Information-based summary statistics for spatial genetic structure inference

Xinghu Qin*, Oscar E. Gaggiotti*

*Corresponding author for this work

Research output: Contribution to journalArticlepeer-review

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Abstract

The measurement of biodiversity at all levels of organization is an essential first step to understand the ecological and evolutionary processes that drive spatial patterns of biodiversity. Ecologists have explored the use of a large range of different summary statistics and have come to the view that information-based summary statistics, and in particular so-called Hill numbers, are a useful tool to measure biodiversity. Population geneticists, on the other hand, have focused largely on summary statistics based on heterozygosity and measures of allelic richness. However, recent studies proposed the adoption of information-based summary statistics in population genetics studies. Here, we performed a comprehensive assessment of the power of this family of summary statistics to inform regarding spatial patterns of genetic diversity and we compared it with that of traditional population genetics approaches, namely measures based on allelic richness and heterozygosity. To give an unbiased evaluation, we used three machine learning methods to test the performance of different sets of summary statistics to discriminate between spatial scenarios. We defined three distinct sets, (i) one based on allelic richness measures which included the Jaccard index, (ii) a set based on heterozygosity that included FST and (iii) a set based on Hill numbers derived from Shannon entropy, which included the recently proposed Shannon differentiation, ΔD. The results showed that the last of these performed as well or, under some specific spatial scenarios, even better than the traditional population genetics measures. Interestingly, we found that a rarely or never used genetic differentiation measure based on allelic richness, Jaccard dissimilarity (J), showed the highest discriminatory power to discriminate among spatial scenarios, followed by Shannon differentiation ΔD. We concluded, therefore, that information-based measures as well as Jaccard dissimilarity represent excellent additions to the population genetics toolkit.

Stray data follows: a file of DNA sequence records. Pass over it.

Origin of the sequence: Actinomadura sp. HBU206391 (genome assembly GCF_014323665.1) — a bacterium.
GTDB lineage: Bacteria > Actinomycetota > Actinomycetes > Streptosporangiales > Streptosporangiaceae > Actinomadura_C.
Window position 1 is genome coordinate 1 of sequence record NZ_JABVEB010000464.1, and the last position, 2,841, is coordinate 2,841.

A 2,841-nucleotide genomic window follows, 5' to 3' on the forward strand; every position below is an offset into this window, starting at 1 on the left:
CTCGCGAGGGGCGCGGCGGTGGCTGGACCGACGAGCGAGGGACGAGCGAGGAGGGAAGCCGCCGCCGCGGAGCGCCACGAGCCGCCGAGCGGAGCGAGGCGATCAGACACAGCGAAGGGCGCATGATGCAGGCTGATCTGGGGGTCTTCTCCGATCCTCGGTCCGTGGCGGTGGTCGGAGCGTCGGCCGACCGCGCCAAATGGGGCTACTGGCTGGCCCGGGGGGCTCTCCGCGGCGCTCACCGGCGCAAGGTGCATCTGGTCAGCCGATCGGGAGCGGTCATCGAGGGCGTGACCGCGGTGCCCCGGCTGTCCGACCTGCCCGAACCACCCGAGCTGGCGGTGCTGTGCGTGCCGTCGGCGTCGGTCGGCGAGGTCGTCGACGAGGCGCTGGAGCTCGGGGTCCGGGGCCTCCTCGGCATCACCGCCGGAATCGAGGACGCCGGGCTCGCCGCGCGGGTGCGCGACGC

Original languageEnglish
Article number13606
Pages (from-to)2183-2195
Number of pages13
JournalMolecular Ecology Resources
Volume22
Issue number6
Early online date24 Mar 2022
DOIs
Publication statusPublished - 1 Aug 2022

Keywords

  • Information-based statistics
  • Population genetics
  • Spatial structure

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